Pushing Open the Jorum
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  • As things have turned out, I should just have submitted our prize-winning poster from 2001 !!!
  • As many of you will know, JISC is the Joint Systems Committee of the UK funding bodies for higher and furtjher education. It has a number of sub-committees which help inform policy and also watch over programmes of funding and the operation of services, such as those provided by the two National Data Centres. It has also set up a company, JISC Collections as a legal body to broker licences.
  • It is a national academic data centre, established in 1995 following the success of the University of Edinburgh putting forward its Data Library in an open competition to set up three datacentres capable of hosting and providing access to bibliographic datasets and numeric research data. The other two were BIDS, which subsequently moved into the private sector as Ingenta, and MIDAS, the data centre at the University of Manchester - its now renamed as Mimas. The mission of EDINA, which incidentally is the older poetic name for Edinburgh, is to enhance productivity of research, learning and teaching in the UK. It used to host a range of key A&T databaes like BIOSIS ~Previews, Compendex, Inspec, Art Abstracts etc, but now the services on journal ….
  • This screenshot is the Jorum website, with URL , now featuring JorumOpen I will say more about JorumOpen
  • Jorum is a social word, it’s a cup and its contents – to be shared and enjoyed. It is mentioned in the Old Testament of the Bible, so it has provenance …
  • Jorum has some pre-history, at least from the perspective of Open Educational Resources It began as a keep-safe for output from JISC-funded projects, having had its origins in two different projects funded under the JISC 5/99 Call (1999 that is) It was a support service for the X4L Programme
  • It all seemed quite busy then too. IntraLibrary was chosen through open procurement as the repository software for Jorum
  • This simple diagram summarises how Jorum works. Jorum Contributor allows institutions to submit resources, Jorum User gives institutions access to these resources. An R&D strand runs in parallel with the service where we explore issues relevant to our work.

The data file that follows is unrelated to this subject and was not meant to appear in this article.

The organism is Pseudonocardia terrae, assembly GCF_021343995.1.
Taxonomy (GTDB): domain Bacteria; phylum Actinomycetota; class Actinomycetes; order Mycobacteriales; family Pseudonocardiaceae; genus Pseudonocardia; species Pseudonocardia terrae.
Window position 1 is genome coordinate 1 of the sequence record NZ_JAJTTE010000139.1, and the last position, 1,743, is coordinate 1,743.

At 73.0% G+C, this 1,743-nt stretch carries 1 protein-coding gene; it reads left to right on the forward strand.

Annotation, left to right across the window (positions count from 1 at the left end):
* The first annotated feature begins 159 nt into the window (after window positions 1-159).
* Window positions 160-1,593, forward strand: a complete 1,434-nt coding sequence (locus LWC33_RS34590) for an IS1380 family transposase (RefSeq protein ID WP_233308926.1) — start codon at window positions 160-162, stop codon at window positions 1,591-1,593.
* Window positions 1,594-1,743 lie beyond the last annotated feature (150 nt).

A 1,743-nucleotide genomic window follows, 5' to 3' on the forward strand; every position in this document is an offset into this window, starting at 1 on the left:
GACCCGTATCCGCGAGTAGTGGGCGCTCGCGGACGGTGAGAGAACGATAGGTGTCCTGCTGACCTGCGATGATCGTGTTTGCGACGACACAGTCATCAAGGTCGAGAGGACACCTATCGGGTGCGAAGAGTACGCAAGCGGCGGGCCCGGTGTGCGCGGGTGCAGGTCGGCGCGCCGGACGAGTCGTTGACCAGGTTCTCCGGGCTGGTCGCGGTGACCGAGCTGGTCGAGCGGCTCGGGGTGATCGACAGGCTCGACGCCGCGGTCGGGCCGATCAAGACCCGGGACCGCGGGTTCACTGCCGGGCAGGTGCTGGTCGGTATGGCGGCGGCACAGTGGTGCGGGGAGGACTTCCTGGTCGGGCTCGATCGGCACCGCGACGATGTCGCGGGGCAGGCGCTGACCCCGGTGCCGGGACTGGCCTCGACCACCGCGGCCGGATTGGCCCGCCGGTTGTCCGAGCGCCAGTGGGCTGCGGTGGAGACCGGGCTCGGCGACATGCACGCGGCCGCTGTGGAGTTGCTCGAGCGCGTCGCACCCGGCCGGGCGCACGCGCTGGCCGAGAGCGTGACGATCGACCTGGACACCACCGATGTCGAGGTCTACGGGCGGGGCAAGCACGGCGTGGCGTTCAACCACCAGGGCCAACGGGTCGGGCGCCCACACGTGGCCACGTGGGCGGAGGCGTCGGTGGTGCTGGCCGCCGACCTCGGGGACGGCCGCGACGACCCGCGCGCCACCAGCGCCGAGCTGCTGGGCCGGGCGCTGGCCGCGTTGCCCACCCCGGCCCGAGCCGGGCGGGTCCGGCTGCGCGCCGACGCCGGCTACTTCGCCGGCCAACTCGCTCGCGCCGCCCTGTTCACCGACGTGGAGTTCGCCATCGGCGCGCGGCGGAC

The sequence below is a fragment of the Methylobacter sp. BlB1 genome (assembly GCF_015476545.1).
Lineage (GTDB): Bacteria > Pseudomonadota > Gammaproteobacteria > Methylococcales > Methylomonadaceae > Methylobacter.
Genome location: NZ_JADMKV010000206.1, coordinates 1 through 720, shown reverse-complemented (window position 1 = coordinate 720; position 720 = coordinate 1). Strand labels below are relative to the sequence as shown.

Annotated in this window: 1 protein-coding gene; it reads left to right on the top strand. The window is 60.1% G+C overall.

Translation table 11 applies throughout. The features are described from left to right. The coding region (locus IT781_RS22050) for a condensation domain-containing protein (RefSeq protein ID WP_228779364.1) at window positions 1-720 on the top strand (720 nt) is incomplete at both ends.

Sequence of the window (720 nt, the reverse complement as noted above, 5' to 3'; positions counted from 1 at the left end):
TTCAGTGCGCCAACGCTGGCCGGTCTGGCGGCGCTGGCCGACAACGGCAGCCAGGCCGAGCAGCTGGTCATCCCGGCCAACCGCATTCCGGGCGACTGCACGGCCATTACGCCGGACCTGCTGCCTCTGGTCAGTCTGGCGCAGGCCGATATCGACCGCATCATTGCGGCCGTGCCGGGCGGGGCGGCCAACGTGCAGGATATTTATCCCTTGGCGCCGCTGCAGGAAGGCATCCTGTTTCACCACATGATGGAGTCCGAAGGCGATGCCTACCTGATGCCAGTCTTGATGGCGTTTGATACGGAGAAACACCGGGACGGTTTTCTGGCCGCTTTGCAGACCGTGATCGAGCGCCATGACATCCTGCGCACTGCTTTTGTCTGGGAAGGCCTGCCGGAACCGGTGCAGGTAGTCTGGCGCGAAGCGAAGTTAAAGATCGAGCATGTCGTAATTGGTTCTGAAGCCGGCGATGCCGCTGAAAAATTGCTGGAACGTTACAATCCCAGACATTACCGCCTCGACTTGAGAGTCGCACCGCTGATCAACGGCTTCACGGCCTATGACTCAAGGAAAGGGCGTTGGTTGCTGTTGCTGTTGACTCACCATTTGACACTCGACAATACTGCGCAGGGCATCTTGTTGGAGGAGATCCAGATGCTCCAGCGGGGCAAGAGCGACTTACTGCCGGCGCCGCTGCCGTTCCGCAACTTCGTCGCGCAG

• Two years ago, this was what Jorum was for – meeting needs of learning technologists and the enthusiasts – and quite a few teachers too!
  • Jorum supports a range of object types, from single file resources to more complex content packages. Jorum can also store records for resources held elsewhere which can be pointed to upon previewing the object. This is useful for contributors who still wish to host their own resources but want to increase its use.
  • I don’t want to trespass too much into what Malcom Read may say in his plenary on Friday, but let be give you a flavour of how we saw what was happening.
  • The OER pilot programme
  • This was a pilot but a major pilot intended to be a game changer
  • Open Repositories, web 2.0, release for easy discovery
  • This screenshot is the Jorum website, now featuring JorumOpen which was launched on 19 th January 2010.
  • This is from the Jorum website
  • There are 2 user interfaces to Dspace - XML (Manakin) or JSP (Java Servlet Pages). Jorum chose the Manakin route as it was felt at that time, that the XML route would offer greater flexibility in changing the user interface and would allow the Jorum team to make significant changes to the interface more easily. It was also felt that basing the user interface on XML would mean that the interface could be transformed using XSLT for various devices e.g. mobile. Hindsight has shown that the Manakin interface is very complex and requires significant work in the XSL stylesheets - it may have been quicker and easier to use the JSP interface.